These two species of minnow sharks, Epalzeorhynchos munense and frenatum are unfortunately cross-named in aquarium stores, and unless you have both in hand, can be very difficult to discern one from the other. Fortunately they are similar in temperament (aggressive with age/growth) and about the same size (E. munense grows to some 9.3 inches, E. frenatum to some 15 cm., but both are rarely more than 3-4 inches long in captivity.
Both species are antagonistic toward their own kind, and other similar-appearing fishes. They are best kept one to a tank, unless the system is very large (hundreds of gallons). Small individuals can be, and often are crowded in retail and wholesale settings... with "winners" occupying choice settings, and less dominant individuals beaten into corners.
When small, these minnow sharks with red fins can be housed with most all other peaceful freshwater tropicals. With increasing size though, they tend toward territoriality and are best kept with other medium aggressive fishes, the best of best, with types of life they're naturally found with... larger gouramis, barbs, danios and S. E. Asian catfishes of various species. Though they're easier-going than other species of minnow-sharks these two are best not mixed with others of their own kind or similar appearing "sharky" cyprinids.
Of good specimens is easily done, with a few caveats. Beware of "just arrived" shipments, as "anomalous wipe-outs" of such are not uncommon. Small specimens (less than an inch or so) in particular sometimes "just die" due to starvation, accumulated stress. Hold off for a week or more after they've been at your store before bringing them home. Color of individuals is variable and generally much lighter the smaller the fish are. This is not a good criterion to select/de-select by. Torn fins do heal, but it is best to select "winners", leaving sub-dominant fish at the store to recuperate.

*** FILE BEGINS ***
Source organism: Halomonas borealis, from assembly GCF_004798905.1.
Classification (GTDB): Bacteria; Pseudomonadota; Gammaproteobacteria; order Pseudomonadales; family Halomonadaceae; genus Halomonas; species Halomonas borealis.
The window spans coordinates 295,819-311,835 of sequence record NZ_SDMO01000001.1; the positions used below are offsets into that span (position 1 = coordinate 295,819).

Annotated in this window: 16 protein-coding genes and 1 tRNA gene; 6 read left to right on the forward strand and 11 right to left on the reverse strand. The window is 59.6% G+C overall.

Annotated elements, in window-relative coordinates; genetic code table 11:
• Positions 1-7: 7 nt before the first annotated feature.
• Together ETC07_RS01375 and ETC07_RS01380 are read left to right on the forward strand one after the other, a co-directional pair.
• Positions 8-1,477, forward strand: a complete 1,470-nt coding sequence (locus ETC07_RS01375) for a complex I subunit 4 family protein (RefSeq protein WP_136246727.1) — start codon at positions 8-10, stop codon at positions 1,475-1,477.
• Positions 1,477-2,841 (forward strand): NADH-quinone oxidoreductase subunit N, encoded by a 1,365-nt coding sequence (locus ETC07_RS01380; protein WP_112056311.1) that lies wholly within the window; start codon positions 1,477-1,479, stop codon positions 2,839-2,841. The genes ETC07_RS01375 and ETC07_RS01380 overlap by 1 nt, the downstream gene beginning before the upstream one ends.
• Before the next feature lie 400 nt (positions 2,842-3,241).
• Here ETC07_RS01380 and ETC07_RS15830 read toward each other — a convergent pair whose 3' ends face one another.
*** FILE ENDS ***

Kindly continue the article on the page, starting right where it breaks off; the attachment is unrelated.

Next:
A tank of good size, at least forty gallons for a single adult individual, with driftwood, live plants... is ideal. Subdued lighting, water of moderate pH (6.8-7.5) and hardness, steady temperature and a minimum of nitrogenous waste (less than 10 ppm of nitrate, no ammonia or nitrite) is best. Additionally, these fishes require water of good circulation and high dissolved oxygen content.
Rainbow and Red-Fin Sharks are largely herbivorous, eating good amounts of algae and vascular aquatic plants in the wild, grinding these coarse foods with their pharyngeal teeth (they lack "jaws" teeth). They need these foods to be supplied in captivity, along with some meaty material daily. Greens can be provided in a few formats, pellets, wafers, sheets... but are best proffered through the growing of live plants in their system.
These minnow sharks are generally disease resistant, though they show a medium susceptibility to ich/whitespot disease. This parasite, if detected early, is easily cured with half dosages of Malachite Green solution and elevated temperature.
These species are produced through gonadotropic hormone injection. Like most minnows, they are egg scatterers, and egg-eaters. Adults are removed after distributing a few to several hundred eggs and milt. These fertilized eggs hatch out in about a day at 80 F. and are free-swimming in another day. Fry are reared on Artemia and finely divided prepared foods.
Coming in albino and even long-finned variants these members of the genus Epalzeorhynchos have similar needs and temperaments to their fellow famous congeners, the Redtail Black Shark and Flying Fox/es. Give them room, some greenery and a secure top... keep them (best in a biotopic presentation) with similarly profiled species, and you will have a sturdy center piece specimen.
Cochran, Gary. 2001. No jaws here. Two aquarium sharks (RT and RF) . TFH 8/01
Edmonds, Les. 1996. Freshwater "Sharks". TFH 11/96.
Hunziker, Ray. 1992. The Sharks that aren't. TFH 4/92.
Taylor, Edward C. 1991. Freshwater Sharks- the 'name game'. Pets, Supplies, Marketing 11/91.
Vajdak, Bohumil. 1986. Spawning Labeo frenatus. TFH 10/86.